Another week and another flood of comics happenings. Let’s start to make our way through it.
Nicole Georges is hosting and producing a new podcast Saggitarian Matters. It’s fun listening for those of you that listen to podcasts while inking or coloring. Her new podcast features interviews, reviews and astrological musings and advice from rad women all with a warm casualness. Lot’s of stories from touring musicians and studio cartoonists. Think of Saggitarian Matters as a living breathing advice column with attitude and jokes galore. Recent guests include Liz Prince, Ariel Schrag, Lacy Davis and Beth Ditto, among others.
This week, series regular Michelle Tea (author of How to Grow Up) doles out advice on anxiety and work. Writer & cartoonist ARIEL SCHRAG (Likewise, Potential, Adam, The L Word) talks truth in comics, Chick Tracks, and romantic advice with NJG.
Warning: some advantage-taking is mentioned!
Kelly Sue DeConnick put out a roll call on twitter for women comic book makers yesterday to disabuse people of the notion that women comic artists are rare, to get eyes on said artists & to get them work opportunities. Very dope. Follow the hashtag #VisibleWomen to get to know and appreciate the work of hundreds of women making comics today.
— Kelly Sue DeConnick (@kellysue) March 6, 2016
Austin English speaks with Andy Oliver over at Broken Frontier. Great conversation with an artist whose work lives and breathes on the cutting edge of comics. Have a read.
I’ve always loved comics, so much so that I’d never think of rejecting their history. I honestly sit down at the start of every story with an ambition to make it ‘traditional’ like an old Will Elder comic or something, and then my natural lack of craft takes over by panel two and the project turns into something else. The punk rock nature of zines and mini comics I read in the mid to late 90s (like King Cat) sort of egged me on to embrace whatever my work became by the second drawing.
I also missed any distinction between comics and art books as I was growing up—my mom gave me Tintin, but she also had Matisse monographs laying around which she really loved. Books in general with images in them were very comforting to me as a kid, and somewhere along the line the two worlds blurred for me. I accept that for people in art and people in comics there are very clear borders, but I just never saw it that way.
Did ya hear, Barack Obama’s going to be paying tribute to Charles Schulz’ American masterpiece, Peanuts. It’s about time. Obama’s writing the foreword to the penultimate volume of the collected daily strips put out by Fantagraphics books. Congratulations to Fantagraphics on snagging this intro. NYT has got the full coverage you’re hankering.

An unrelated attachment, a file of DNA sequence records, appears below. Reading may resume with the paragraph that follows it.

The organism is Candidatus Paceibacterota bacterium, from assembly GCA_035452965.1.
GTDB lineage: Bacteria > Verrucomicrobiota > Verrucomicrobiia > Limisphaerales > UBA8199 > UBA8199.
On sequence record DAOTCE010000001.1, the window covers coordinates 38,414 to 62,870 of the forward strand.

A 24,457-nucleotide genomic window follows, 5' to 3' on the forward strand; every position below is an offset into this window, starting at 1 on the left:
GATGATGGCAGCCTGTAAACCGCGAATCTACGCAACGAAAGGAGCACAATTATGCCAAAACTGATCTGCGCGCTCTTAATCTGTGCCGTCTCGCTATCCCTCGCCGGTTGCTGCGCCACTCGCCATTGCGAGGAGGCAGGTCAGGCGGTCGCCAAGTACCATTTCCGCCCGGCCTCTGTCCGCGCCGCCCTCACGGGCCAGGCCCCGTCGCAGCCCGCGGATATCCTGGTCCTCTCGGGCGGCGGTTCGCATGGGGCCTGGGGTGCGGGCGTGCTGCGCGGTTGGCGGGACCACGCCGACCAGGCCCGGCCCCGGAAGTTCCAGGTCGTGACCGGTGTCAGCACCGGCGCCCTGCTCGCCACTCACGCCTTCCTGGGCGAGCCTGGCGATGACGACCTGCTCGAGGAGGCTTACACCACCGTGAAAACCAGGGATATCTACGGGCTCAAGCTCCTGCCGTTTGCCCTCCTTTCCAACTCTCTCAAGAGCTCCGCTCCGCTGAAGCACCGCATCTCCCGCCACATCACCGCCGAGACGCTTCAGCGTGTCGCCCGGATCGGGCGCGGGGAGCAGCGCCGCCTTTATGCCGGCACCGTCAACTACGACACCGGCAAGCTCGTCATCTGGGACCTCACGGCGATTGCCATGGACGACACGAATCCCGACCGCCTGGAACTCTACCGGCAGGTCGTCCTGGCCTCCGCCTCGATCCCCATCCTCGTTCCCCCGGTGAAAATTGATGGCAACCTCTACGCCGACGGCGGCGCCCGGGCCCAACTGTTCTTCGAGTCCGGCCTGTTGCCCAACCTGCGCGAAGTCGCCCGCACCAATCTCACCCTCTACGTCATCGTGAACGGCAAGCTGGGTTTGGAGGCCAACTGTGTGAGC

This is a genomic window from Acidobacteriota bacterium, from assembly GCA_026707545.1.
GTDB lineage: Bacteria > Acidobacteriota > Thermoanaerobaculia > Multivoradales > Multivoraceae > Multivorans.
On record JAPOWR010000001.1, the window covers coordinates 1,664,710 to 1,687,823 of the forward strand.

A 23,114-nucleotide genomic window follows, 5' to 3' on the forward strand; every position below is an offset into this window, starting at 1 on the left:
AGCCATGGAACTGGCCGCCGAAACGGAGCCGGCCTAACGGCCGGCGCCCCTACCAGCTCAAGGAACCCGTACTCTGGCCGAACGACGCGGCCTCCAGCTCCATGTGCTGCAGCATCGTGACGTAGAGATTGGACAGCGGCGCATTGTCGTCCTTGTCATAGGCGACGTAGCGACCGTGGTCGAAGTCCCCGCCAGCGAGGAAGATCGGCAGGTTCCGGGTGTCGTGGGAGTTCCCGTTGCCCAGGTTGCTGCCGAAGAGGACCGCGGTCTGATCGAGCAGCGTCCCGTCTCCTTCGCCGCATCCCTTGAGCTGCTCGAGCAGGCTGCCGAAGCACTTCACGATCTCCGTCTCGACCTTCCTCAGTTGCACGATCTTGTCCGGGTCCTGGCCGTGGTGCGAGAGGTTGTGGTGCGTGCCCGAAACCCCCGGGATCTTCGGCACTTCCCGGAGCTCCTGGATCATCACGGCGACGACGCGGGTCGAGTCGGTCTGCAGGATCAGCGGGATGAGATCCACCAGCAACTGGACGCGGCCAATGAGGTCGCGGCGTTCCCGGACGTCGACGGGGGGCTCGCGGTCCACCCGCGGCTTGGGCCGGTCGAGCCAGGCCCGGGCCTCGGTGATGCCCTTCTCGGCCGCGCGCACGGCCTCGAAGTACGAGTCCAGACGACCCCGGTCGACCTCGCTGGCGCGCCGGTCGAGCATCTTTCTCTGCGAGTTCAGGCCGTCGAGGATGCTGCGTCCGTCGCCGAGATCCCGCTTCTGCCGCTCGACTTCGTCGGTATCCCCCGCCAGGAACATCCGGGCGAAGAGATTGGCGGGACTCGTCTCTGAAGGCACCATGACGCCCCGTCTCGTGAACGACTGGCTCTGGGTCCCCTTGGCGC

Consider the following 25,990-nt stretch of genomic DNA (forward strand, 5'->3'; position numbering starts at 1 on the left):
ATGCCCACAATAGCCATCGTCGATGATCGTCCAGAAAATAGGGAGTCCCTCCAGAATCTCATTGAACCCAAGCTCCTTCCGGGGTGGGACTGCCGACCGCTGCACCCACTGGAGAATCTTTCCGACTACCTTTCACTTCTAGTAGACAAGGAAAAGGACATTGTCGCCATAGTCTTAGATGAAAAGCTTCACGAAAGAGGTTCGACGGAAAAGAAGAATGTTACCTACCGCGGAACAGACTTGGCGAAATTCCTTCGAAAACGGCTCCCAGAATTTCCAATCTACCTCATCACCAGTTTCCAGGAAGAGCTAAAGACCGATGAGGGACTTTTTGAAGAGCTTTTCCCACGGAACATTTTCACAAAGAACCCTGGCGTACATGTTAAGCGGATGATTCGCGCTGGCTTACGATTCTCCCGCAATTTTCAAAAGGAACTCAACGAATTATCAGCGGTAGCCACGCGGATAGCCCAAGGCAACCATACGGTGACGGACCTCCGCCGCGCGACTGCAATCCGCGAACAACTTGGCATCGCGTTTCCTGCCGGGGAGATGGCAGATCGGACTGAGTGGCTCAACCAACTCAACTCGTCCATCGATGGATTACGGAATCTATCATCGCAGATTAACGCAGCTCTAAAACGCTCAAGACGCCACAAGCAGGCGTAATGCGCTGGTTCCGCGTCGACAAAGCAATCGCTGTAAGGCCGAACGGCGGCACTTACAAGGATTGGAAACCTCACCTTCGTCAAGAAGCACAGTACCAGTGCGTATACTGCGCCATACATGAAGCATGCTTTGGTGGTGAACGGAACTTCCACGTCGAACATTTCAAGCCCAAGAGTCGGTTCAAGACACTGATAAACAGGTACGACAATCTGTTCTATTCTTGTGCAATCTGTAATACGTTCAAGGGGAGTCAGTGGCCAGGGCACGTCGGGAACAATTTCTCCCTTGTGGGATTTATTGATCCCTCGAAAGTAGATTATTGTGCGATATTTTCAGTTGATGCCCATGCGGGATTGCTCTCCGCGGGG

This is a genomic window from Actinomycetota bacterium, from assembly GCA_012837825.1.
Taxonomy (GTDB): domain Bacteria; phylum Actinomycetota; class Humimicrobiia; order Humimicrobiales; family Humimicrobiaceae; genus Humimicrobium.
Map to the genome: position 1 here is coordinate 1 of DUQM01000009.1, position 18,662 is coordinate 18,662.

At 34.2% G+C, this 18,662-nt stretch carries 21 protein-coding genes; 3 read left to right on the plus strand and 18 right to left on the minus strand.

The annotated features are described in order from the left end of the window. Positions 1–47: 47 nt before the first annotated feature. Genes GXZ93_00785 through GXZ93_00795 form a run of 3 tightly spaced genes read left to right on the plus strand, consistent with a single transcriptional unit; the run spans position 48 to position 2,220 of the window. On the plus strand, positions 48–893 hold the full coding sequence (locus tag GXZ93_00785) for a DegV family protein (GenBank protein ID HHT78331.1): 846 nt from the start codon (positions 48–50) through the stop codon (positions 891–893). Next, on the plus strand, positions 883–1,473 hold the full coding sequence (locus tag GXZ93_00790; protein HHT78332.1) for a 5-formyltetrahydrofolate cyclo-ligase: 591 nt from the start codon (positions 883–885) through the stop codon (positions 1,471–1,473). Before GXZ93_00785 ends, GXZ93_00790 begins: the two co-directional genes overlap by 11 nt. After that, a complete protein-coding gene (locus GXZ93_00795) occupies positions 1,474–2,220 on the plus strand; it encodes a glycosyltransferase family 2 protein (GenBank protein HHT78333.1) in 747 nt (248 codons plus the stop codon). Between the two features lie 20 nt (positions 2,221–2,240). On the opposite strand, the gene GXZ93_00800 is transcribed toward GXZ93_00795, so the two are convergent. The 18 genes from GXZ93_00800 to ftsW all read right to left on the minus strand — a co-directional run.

Kim Jooha has put together some wonderful reflections on the work of Maggie Umber, Aidan Koch, Andy Burkholder over the weekend. Jooha’s writing never ceases to engage comics in an exciting and satisfying way. If you haven’t yet checked the work of Umber, Koch or Burkholder, check out Jooha’s writing to see if it just might be up your alley.
- Maggie’s Time Capsule reviewed.
- Aidan’s image language is explored.
- Digital Image making explored through the lens of Burkholder’s Thinking of You.
Another week means another edition of Inkstuds! It’s a good time to be alive as a comics aficionado. This week Sloane Leong is joined by Vancouver comic artist Morgan Jeske to talk about his life, process, movies and comic work. Tune your ears to that frequency…
Morgan is known for his work on Change, published by Image Comics, and his self published work Disappearing Town and ●●●● Vol. I. He also co-hosts a film podcast called Travis Bickle on the Riviera. His newest work ●●●● Vol. 2 feels like a fantastic meandering exploration of the self and other and wild liminal decaying spaces. Morgan creates unique comics with a strong sense of atmosphere and weight, so I’m excited to see what he does next.
Throwin’ it back to the future, the Zentrum Paul Klee made available online almost all 3,900 pages of Klee’s personal notebooks, which he used as the source for his Bauhaus teaching between 1921 and 1931. Amazing. Dive in and swim the depths of these notebooks. You’re going to want to get that google translate handy to help understand the transcriptions that Zentrum Paul Klee has put together on this incredible resource.
Essential to the understanding of modern, these works . Arguably one of the most complete presentations of principles of design by a modern artist, this constitutes the Principia Aesthetica of a new era of art, in which Klee occupies a position comparable to Newton’s in the realm of physics. Amazing online resource that deserves to be mined and explored by comics makers for years to come.
I’d like to wrap things up by letting you know that the journal, tender, is taking submissions for their upcoming issue. Established in 2013, Tender Journal is published three-four times a year as a carefully curated PDF, with an anthology that follows in print.
tender is edited by Rachael Allen and Sophie Collins. « tender is grappling, I think, with Denise Riley’s claim in Am I That Name that ‘both concentration on and refusal of the identity of “women” are
essential to feminism’. »—Katherine Angel
Sound like the kind of publication that you want your work to be considered in? SUBMIT!
until next time,